Because I came into these rooms…
-I made friends who care enough about me to bring a meeting to my house when I am too sick to get to one myself
-I learned how amazing a sober life can be
-I benefitted from the wisdom of those who have been in these rooms before me
-I shared my struggles and got help… from the great guy who listened to my disappointment about not being able to get my book published and connected me with his sister who ended up publishing it (!)  and from gentleman who heard my frustration at all the things that needed to be fixed at my house and showed up at my door to fix them.  He shared something quite simple but very true:  “We’re friends.  That’s what friends do.  They help each other.”
-I learned about being kind to myself and making myself comfortable and bringing what I need to have with me during the times in my life when I’m waiting in the hallway
Because I came into these rooms…
-I learned about turning things over to my Higher Power and that it’s not about being strong enough, but about admitting that I’m weak and I’m human.  I can’t. He can. Let Him.
-I made so many friends who care, who notice if I haven’t been here in a while and reach out.  And who gave me back the gift of laughter, sometimes making me laugh until I cry
-I get donuts.  And pastries.  And hugs.  And, of course, coffee
-I get the support of a group who makes me share when they can tell I’m hurting
-I am strengthened by the people who went out and bravely came back in to these rooms and shared their renewed experience, strength and hope with me
-I am humbled by the newcomers who struggle to say their name and add the word “alcoholic” to it, who still tremble from withdrawal and who, I pray, find the solace and comfort that I found in these rooms as well
-I have the honor to sit beside people who made it through huge personal losses and stayed sober, thanks to the support they got from people in these rooms
Because I came into these rooms…
-I am making  my way through the steps and working the program which has helped save my life
-I learned how to help another alcoholic and sponsor other women, who inspire me to be the best I can be
-I learned the simple sayings that help keep me sober every day:
-one day at a time
-keep it simple
-keep coming back
-do the next right thing
-think it all the way through
-I learned that I can say the serenity prayer over, and over, and over again whenever I need to
-I learned that I can start my day over at any point
-I learned how to speak my truth, and speak it with grace
-I discovered the power of gratitude
-I learned that my sobriety is a gift and that it is a daily reprieve, contingent upon the maintenance of my spiritual condition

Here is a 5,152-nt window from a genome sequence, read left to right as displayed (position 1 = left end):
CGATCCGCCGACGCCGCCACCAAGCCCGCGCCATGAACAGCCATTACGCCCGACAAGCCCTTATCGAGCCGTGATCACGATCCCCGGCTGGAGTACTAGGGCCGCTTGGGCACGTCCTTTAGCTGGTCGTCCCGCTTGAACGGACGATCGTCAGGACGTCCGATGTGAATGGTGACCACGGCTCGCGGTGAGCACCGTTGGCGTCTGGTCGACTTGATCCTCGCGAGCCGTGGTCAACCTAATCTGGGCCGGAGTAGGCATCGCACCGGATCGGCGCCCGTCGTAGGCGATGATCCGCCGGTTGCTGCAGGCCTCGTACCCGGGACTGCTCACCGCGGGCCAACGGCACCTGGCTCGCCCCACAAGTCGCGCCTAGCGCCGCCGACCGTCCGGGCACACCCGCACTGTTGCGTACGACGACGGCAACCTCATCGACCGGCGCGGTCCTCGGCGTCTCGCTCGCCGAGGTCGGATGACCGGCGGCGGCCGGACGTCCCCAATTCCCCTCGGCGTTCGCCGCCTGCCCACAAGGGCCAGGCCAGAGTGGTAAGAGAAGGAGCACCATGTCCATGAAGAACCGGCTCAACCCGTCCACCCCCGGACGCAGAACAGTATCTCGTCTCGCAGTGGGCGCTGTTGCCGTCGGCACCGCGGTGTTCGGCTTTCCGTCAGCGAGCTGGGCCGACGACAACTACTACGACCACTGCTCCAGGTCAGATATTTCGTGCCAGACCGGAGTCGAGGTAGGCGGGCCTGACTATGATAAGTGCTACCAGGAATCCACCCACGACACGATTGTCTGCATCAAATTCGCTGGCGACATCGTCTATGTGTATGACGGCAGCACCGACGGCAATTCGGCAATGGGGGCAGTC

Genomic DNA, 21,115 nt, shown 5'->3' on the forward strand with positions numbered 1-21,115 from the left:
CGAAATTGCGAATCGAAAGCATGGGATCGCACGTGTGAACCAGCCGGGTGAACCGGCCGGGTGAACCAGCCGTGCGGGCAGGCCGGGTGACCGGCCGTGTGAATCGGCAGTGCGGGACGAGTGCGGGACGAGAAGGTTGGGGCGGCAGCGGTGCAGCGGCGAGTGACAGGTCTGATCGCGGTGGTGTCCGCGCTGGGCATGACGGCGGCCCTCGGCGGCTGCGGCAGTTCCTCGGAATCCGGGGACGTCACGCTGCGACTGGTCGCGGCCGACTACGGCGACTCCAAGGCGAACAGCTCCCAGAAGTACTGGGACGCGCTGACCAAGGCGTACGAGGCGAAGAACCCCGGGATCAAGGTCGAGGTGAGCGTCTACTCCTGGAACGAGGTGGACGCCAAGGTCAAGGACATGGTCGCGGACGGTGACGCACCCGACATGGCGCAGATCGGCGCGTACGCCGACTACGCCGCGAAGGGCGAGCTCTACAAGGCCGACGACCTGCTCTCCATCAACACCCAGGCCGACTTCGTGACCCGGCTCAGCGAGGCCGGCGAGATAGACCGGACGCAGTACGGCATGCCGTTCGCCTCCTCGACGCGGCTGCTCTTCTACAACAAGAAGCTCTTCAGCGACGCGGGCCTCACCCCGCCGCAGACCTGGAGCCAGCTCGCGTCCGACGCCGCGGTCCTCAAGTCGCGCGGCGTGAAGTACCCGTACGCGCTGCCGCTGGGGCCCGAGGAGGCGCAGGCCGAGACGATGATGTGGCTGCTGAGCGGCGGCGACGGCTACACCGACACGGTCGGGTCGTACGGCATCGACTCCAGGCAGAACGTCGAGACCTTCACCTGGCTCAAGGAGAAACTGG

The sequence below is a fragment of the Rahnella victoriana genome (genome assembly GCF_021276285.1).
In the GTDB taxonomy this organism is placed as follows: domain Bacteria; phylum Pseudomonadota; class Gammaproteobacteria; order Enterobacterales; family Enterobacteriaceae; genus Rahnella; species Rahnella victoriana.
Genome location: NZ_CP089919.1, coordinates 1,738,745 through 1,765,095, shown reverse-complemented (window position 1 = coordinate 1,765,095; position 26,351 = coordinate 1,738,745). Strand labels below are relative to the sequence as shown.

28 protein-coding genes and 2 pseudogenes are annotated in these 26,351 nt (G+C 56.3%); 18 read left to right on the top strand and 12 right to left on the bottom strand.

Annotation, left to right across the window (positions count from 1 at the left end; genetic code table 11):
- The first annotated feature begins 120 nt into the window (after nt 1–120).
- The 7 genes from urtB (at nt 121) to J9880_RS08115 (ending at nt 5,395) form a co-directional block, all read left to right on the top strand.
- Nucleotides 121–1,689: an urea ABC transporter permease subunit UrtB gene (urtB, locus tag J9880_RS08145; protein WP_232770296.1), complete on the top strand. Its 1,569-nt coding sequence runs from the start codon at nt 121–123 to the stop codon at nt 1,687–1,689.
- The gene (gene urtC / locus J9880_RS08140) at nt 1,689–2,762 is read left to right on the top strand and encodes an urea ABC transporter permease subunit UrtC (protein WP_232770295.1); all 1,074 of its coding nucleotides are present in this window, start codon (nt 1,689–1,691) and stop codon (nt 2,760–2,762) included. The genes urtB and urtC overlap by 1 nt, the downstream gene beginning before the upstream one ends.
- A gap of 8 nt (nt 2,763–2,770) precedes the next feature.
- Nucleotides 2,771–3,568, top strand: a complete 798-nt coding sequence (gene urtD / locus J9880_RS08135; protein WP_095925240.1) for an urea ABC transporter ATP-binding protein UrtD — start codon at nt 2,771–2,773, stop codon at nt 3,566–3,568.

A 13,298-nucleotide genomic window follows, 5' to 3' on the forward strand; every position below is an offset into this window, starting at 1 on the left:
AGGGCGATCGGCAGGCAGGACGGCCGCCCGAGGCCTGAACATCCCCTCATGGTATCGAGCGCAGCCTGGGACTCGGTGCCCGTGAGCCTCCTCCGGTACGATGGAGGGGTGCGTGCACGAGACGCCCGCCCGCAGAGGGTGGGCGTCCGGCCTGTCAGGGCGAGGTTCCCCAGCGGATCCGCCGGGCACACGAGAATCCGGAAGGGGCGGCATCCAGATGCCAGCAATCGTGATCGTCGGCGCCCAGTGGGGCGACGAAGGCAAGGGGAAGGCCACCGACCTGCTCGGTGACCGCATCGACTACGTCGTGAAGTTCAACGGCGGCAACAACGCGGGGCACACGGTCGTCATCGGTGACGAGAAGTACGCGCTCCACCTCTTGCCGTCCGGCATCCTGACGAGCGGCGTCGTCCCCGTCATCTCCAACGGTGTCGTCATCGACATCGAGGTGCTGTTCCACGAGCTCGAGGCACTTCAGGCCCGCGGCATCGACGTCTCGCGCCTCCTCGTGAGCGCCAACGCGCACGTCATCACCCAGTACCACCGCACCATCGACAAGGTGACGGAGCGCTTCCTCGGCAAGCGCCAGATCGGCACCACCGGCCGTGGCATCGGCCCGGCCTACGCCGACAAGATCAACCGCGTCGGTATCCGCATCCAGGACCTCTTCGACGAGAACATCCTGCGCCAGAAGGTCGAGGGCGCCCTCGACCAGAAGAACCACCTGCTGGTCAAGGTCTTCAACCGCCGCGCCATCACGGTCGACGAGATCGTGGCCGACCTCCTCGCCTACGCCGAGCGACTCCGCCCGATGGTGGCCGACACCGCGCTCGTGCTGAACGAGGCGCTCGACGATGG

-I learned that I can write.  And that sharing my experience, strength and hope can, and does, help others
Because I came into these rooms…
-my life is a thousand times better than it was during the dark days when I was in the throes of my addiction
-I will not pick up a drink today
And because I got all that when I came into these rooms, 2190 days ago, I will keep coming back.
Thanks for all the support and love over these past 6 years.  One day at a time…

Faith Springs Eternal

24 Mar

jan_17-002661Well, Spring whirled in with a big snowstorm here in Northern Virginia. Kind of sums up how things have been going for me lately. Haven’t had much time to write. For those of you wondering, it’s been 2125 days and I’m still sober. Not something I take for granted and I am thankful for it every single day. There have been days lately in the chaos that surrounds me when the thought of picking up a drink has crossed my mind. But that’s as far as it went. It crossed my mind and then kept on going. But for some, that thought can linger and lead to the actual action of picking up a drink. How do you keep the snowstorm from getting out of control and leading you to pick up that first drink?

Getting sober and staying sober is so often simplified into a few very clear, easy steps: Go to meetings. Don’t pick up a drink. Do the next right thing. Help another alcoholic. Then why is it so hard?   Alcoholism is described as being cunning, baffling and powerful. All of those are apt descriptions.   Cunning is defined as “sly, scheming, deceitful, guileful, and foxy.” Even “Machiavellian” comes up as a synonym, but that’s for another blog piece. The disease is all of those things. It is always lurking, always ready to pounce when your defenses are down. For the newcomer, those defenses may not yet have been developed. But I have heard countless stories of people, sober for years, who let their defenses down and stopped going to meetings, stopped working their recovery program, and ended up picking up a drink again. Then it’s off to the races. Because for alcoholics, it’s never picking up “a” drink.

Baffling is also a perfect description for the disease because it is so confusing, perplexing, mysterious. It is an obsession of the mind and a physical allergy, malady or compulsion. There is no magic cure or pill to treat the disease. Alcoholics come in all different shapes and sizes. Alcoholism does not discriminate against age, race, sex, socio-economic background, religion, etc. An alcoholic can go years without a drink and then pick up and be right where he or she left off instantly. Baffling.

And powerful. Well, that is an understatement. When I look at the number of people who relapse and struggle with this disease, I cannot help but appreciate the formidable power of the sickness. It’s not until we actually admit that we are powerLESS over the disease and surrender that we can start a path of recovery. Futhermore, we are not strong enough to battle this powerful disease on our own. I’ve said it before and I will say it again: We are the only ones who can do it, but we do not have to do it alone. This is where your HP comes in, or Higher Power. It is said in recovery that “probably no human power could have relieved us of our alcoholism.” I know this may be a very controversial statement for many but I firmly believe that no one can keep you sober—not your sponsor, not your doctor, not your priest, not your spouse, not your best friend. Not even you. It is bigger than you.